The last Indian journalist in China, a PTI [Press Trust of India] reporter, has been ordered by Beijing officials to leave by the end of the month, according to news outlet Bloomberg. All four of the Indian reporters have left China as a result of their visa requests being denied.
Two Indian journalists from The Hindu and Prasar Bharati's state broadcaster were not granted visa extensions in April, according to a Bloomberg report, while one writer from the Hindustan Times departed China over the weekend.
China refers to the move as "appropriate action" against India for how it treated Chinese journalists. India, however, hoped Beijing would permit its journalists to go on their job in China.
One Chinese journalist was still present in India as of last month, according to Mao Ning, a spokesman for the Chinese Foreign Ministry, and they were awaiting the renewal of their visa. Two journalists from the Xinhua News Agency and China Central Television had their requests for visa extensions previously turned down by New Delhi.
Indian foreign ministry spokesperson Arindam Bagchi remarked to Reuters, "All foreign journalists, including Chinese journalists, have been pursuing journalistic activities in India without any limitations or difficulties in reporting or doing media coverage."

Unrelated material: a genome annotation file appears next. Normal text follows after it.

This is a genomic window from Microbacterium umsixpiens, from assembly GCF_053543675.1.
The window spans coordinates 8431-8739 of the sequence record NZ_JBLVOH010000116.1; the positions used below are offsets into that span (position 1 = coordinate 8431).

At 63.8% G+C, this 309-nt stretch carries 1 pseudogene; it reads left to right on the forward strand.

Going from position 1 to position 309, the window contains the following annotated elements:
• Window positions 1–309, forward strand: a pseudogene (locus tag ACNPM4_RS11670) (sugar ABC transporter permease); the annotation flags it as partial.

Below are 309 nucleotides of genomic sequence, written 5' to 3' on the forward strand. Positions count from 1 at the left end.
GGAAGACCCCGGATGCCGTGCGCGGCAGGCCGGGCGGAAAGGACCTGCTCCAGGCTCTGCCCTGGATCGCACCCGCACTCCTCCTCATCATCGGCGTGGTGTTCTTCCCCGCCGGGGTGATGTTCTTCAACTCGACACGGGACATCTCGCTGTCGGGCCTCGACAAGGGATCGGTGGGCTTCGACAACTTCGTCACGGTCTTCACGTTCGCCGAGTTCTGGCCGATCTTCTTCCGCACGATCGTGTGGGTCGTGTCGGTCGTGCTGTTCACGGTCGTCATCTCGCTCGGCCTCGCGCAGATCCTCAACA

The hiring of local correspondents and even local travel were reportedly prohibited for Indian journalists working in China.
According to the Bloomberg report, Beijing implemented regulations limiting employment to three people at once who must be drawn from a pool provided by the Chinese government. India doesn't have a hiring ceiling.
Following a deadly conflict on the Himalayan border in 2020, relations between Beijing and New Delhi have been tense. Since then, China has made an effort to keep that disagreement separate from their relationship as a whole and concentrate on business and trade, but India has stated that the border conflict must be settled before relations can return to normal.
The visa cancellations coincide with India's hosting of this year's sessions of the G20 and the Shanghai Cooperation Dialogue, which was formed by China. China is attempting to expand its diplomatic and political influence internationally, thus Xi is anticipated to attend the G-20 leaders summit in September.
A long-running disagreement between China and the US concerns journalist visas. Beijing reacted by removing press credentials for reporters at US media companies after the Trump administration labelled a few Chinese media outlets as "foreign missions" and imposed limits on the number of Chinese journalists working there.
Two Australian journalists who were based in China departed the country in 2020 as a result of rising diplomatic tensions. The two men were first prevented from leaving and were held under consular protection for five days until Australian officials were able to arrange their departure. Beijing accused Canberra of breaking into the homes of members of the Chinese official media and stealing their possessions.
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